Wandering Thoughts archives


The effects of losing a ZFS ZIL SLOG device, as I understand them

Back when we planned out our new fileservers, our plan for any ZIL SLOG devices we'd maybe eventually put on hot pools was to use mirrored SLOG SSDs, just as we use mirrored disks for the main data storage. At the time when I put together these plans, my general impression was that losing your SLOG was fatal for your pool; of course that meant we had to mirror them to avoid a single device failure destroying a pool. Since then I've learned more about the effects of ZIL SLOG failure and I am starting to reconsider this and related design decisions.

As far as I know and have gathered (but have not yet actually tested with our OmniOS version), ZIL SLOG usage goes like this. First, the ZIL is never read from in normal operation; the only time the ZIL is consulted is if the system crashes abruptly and ZFS has to recover IO that was acknowledged (eg that was fsync()'d) but not yet committed to regular storage as part of a transaction group. This means that if a pool or system was shut down in an orderly way and then the SLOG is not there on reboot, reimport, or whatever, you've lost nothing since all of the acknowledged, fsync()'d in-flight IO was committed in a transaction group before the system shut down.

If the system crashed and then the pool SLOG turns out to have IO problems when you reboot, the regular pool metadata (and data) is still fully intact and anything that made it into a committed transaction group is on disk in the main pool. However you have lost whatever was logged in the ZIL (well, the SLOG ZIL) since the last acknowledged transaction; effectively you've rolled back the pool to the last transaction, which will generally be a rollback of a few seconds. In some circumstances this may be hard to tell apart from the system crashing before applications even had a chance to call fsync() to insure the data was on disk. In other situations, such as NFS fileservers, the server may have already told clients that the data was safe and they'll be quite put out to have it silently go missing.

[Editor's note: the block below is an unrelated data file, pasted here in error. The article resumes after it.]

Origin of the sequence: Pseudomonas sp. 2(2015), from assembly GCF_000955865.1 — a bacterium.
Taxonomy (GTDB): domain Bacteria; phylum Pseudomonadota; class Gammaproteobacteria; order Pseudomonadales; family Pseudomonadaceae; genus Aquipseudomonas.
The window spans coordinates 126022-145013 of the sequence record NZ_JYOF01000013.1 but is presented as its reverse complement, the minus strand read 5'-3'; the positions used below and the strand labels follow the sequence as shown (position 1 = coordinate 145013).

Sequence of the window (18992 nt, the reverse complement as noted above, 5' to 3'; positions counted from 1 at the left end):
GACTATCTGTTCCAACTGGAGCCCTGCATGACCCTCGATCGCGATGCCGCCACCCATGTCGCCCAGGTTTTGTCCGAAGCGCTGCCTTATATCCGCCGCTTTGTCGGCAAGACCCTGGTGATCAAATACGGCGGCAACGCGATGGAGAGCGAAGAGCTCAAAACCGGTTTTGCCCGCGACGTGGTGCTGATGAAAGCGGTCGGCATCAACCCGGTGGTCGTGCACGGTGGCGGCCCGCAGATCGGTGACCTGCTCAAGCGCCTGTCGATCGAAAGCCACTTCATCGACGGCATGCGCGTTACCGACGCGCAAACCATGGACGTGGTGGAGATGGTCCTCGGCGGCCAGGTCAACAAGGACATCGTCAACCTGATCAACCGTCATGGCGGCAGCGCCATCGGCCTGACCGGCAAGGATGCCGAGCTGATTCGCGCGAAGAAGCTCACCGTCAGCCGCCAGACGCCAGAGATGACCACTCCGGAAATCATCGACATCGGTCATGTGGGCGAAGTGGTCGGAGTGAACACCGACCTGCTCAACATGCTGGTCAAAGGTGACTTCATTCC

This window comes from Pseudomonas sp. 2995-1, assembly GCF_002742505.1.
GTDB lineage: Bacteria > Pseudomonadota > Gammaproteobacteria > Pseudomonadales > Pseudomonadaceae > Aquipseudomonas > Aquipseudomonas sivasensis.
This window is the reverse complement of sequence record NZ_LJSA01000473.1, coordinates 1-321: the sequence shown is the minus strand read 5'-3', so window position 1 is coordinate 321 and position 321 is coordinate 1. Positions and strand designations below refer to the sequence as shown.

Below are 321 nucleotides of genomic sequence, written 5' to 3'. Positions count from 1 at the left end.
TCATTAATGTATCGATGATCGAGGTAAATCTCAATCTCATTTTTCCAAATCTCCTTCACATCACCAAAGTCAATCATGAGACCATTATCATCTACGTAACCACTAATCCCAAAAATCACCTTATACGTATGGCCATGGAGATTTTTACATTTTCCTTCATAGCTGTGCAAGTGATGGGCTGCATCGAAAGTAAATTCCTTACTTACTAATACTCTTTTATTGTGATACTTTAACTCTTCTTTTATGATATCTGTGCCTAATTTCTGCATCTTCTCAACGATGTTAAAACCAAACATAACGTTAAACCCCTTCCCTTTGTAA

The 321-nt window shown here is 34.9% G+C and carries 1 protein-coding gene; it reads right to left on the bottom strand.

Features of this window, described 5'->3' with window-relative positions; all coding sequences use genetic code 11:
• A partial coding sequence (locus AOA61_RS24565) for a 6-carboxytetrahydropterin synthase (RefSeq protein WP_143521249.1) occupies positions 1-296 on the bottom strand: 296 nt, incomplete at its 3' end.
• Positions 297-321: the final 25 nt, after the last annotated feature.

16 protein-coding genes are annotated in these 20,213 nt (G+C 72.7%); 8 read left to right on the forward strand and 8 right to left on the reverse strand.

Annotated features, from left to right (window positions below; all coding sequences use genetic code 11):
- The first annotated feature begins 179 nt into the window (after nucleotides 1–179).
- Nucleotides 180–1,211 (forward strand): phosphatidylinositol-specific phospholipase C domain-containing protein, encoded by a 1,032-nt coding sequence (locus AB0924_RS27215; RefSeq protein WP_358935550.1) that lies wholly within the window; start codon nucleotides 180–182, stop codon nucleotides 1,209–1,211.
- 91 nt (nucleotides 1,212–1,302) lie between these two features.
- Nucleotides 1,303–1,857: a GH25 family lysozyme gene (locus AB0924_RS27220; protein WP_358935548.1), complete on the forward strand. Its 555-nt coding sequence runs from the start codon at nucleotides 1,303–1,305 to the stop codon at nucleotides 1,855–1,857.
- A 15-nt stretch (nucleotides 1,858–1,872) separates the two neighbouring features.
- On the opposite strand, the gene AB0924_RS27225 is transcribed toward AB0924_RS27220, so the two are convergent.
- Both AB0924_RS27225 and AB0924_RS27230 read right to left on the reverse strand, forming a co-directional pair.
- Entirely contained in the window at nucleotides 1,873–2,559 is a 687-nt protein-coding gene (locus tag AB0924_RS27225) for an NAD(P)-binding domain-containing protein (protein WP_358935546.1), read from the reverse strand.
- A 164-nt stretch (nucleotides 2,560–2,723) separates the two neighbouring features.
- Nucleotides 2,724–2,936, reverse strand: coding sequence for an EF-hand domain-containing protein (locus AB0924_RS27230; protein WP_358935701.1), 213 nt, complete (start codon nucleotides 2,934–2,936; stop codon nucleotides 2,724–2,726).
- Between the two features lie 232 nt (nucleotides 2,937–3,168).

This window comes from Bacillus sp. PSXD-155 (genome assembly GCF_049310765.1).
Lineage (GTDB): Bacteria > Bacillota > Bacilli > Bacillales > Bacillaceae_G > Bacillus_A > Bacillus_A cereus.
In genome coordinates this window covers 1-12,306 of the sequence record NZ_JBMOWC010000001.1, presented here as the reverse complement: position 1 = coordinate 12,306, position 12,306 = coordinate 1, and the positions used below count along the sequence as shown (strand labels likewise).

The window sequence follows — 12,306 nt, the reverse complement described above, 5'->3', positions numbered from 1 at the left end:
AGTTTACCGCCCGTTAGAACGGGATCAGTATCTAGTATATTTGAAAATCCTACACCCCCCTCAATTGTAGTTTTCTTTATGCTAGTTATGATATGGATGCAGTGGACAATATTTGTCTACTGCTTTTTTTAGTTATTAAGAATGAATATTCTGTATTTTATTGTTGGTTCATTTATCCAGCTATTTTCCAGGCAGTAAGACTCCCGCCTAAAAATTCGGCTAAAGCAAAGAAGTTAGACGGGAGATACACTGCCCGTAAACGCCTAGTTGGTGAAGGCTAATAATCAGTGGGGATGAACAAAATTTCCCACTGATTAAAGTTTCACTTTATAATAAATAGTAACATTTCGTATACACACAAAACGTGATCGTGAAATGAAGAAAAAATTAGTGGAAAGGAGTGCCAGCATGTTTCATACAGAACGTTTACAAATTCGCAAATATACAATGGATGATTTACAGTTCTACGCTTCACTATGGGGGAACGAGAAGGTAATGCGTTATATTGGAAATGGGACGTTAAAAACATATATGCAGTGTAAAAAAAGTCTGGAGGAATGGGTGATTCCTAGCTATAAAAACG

Because the main pool metadata and data is intact, ZFS allows you to import pools that have lost their SLOG, even if they were shut down uncleanly and data has been lost (I assume that this may take explicit sysadmin action). Thus loss of an SLOG doesn't mean loss of a pool. Further, as far as I know if the SLOG dies while the system is running you still don't lose data (or the pool); the system will notice the SLOG loss and just stop writing the ZIL to it. All data recorded in the SLOG will be in the main pool once the next TXG commits.

So the situation where you will lose some data is if you have both a system crash (or power loss) and then a SLOG failure when the pool comes back up (or the SLOG fails and then the system crashes before the next TXG commit). Ordinary SLOG failure while the system is running is okay, as is 'orderly' SLOG loss if the pool goes down normally and then comes back without the SLOG. If you assume that system crashes and SLOG device failures are uncorrelated events, you would have to be very unlucky to have both happen at once. In short, you need a simultaneous loss situation in order to lose data.

This brings me to power loss protection for SSDs. Losing power will obviously 'crash' the system before it can commit the next TXG and get acknowledged data safely into the main pool, while many SSDs will lose some amount of recent writes if they lose power abruptly. Thus you can have a simultaneous loss situation if your SLOG SSDs don't have supercaps or some other form of power loss protection that lets them flush data from their onboard caches. It's worth noting that mirroring your SLOG SSDs doesn't help with this; power loss will again create a simultaneous loss situation in both sides of the mirror.

(In theory ZFS issues cache flush commands to the SSDs as part of writing the ZIL out and the SSDs should then commit this data to flash. In practice I've read that a bunch of SSDs just ignore the SATA cache flush commands in the name of turning in really impressive benchmark results.)

PS: This is what I've gathered from reading ZFS mailing lists and so on, and so some of it may be wrong; I welcome corrections or additional information. I'm definitely going to do my own testing to confirm things on our specific version of OmniOS (and in our specific hardware environment and so on) before I fully trust any of this, and I wouldn't be surprised to find corner cases. If nothing else, I need to find out what's involved in bringing up a pool with a missing or failed SLOG.

solaris/ZFSSLOGLossEffects written at 02:59:03; Add Comment

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